• To effectively change behaviors, new strategies must be explained repeatedly. Employees must be able to comprehend how their participation will ensure the strategies’ success and how their contributions will be valued.

To download three free summaries, please visit our site.

Related book summaries in the BBS library: Wiki ManagementHBR Guide to Getting the Right Work DoneBusiness at the Speed of Now

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The Innovator's PathIn today’s complex, global business landscape, continuous innovation is the key to establishing and maintaining competitive advantage, but it takes more than good ideas to create and win support for meaningful, ongoing change. Madge Meyer explains eight disciplines that are at the heart of effective innovation: Listen, Lead, Position, Promote, Connect, Commit, Execute, and Evolve. In The Innovator’s Path, Meyer provides practical strategies and proven techniques to unlock the power of these disciplines, delivering value to customers while creating a culture that welcomes experimentation and celebrates progress.

Meyer’s  eight-discipline framework for facilitating and fueling innovation consists of the following actions:

  1. Listen. There is a major difference between simply hearing customers, coworkers, and other stakeholders, and actually listening to them. Individuals and companies have an advantage when they pay careful, respectful attention to what others have to say.
  2. Lead. A leader need not be a top executive or manager. Leaders at any level can inspire others to top performance with their vision, passion, personal integrity, and high expectations.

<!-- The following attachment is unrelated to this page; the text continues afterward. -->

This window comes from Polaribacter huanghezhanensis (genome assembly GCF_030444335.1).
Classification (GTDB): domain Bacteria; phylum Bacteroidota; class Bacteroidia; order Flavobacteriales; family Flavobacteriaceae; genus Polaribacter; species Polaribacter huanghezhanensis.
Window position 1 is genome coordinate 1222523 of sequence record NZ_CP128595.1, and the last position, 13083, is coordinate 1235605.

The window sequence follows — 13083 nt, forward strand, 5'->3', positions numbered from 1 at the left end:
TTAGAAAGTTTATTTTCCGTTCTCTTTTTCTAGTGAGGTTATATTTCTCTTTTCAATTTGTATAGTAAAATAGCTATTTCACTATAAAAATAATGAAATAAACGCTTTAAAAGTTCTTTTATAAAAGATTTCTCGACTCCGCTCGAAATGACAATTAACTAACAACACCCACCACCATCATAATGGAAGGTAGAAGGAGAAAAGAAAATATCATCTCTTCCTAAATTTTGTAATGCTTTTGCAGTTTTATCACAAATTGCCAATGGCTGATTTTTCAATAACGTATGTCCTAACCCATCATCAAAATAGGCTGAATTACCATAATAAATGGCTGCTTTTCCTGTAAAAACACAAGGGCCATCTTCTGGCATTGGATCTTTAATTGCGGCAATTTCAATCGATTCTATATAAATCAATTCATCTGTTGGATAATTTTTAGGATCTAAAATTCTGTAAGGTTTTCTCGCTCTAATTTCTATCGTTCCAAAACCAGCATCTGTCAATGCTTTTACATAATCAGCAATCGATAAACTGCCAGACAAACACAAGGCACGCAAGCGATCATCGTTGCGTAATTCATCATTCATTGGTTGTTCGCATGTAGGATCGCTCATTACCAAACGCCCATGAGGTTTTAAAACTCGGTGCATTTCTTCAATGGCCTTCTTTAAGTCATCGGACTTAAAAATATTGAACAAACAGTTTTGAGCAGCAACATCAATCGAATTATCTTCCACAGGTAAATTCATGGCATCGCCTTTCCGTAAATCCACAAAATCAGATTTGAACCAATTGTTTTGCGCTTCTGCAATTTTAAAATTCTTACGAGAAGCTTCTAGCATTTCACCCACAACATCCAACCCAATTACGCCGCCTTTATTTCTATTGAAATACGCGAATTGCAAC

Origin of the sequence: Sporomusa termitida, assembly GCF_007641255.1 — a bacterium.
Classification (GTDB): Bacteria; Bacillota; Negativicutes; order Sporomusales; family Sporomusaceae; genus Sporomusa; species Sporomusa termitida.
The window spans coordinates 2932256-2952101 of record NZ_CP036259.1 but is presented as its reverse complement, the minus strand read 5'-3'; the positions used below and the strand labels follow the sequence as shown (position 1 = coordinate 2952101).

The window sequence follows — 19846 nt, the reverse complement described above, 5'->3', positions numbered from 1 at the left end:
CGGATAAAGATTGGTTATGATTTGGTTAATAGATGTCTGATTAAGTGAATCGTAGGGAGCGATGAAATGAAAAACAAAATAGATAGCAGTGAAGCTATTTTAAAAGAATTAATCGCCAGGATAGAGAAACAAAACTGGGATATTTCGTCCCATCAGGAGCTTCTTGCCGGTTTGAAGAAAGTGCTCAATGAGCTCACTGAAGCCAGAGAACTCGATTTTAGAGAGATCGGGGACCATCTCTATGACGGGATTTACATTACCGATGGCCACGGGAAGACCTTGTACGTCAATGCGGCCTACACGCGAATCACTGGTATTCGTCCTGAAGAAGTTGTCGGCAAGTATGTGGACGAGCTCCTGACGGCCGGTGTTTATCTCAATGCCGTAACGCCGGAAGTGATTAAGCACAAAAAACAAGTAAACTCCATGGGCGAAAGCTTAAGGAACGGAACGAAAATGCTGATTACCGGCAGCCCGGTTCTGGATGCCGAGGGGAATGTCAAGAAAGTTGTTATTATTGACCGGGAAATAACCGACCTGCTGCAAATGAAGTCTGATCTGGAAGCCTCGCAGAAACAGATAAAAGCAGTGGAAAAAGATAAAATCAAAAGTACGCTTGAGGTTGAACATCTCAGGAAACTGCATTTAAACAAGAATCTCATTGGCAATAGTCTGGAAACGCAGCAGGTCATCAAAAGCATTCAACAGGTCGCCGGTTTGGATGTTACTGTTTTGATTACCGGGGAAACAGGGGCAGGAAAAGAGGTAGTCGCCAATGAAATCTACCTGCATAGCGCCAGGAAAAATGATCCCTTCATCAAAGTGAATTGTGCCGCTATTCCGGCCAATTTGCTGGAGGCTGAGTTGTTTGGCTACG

3. Position. Innovation requires a clear vision for the future and a roadmap for achieving it. Developing this future orientation and strategic direction positions the organization to take advantage of new opportunities.
  4. Promote. Innovation leaders can never assume that others know or understand the importance of their work. They must continually communicate their ideas and accomplishments in terms of business value, like augmented savings or revenue.
  5. Connect. Establishing, nurturing, and maintaining a relationship between individuals and among teams is a key responsibility for every innovation leader.
  6. Commit. Individuals, teams, and organizations commit to innovation when they actively encourage new ideas and demonstrate a willingness to take calculated risks.
  7. Execute. Innovation teams and organizations should formalize processes, like change management reviews, that maximize value delivery while minimizing risks.
  8. Evolve. In innovative cultures, individuals and teams are encouraged to continually reexamine solutions. They are challenged to do better — and rewarded accordingly. Ultimately, this approach instills the idea of “innovation-as-usual.”

To download three free summaries, please visit our site.

Related book summaries in the BBS library: The Architecture of InnovationInnovation EngineGetting Innovation Right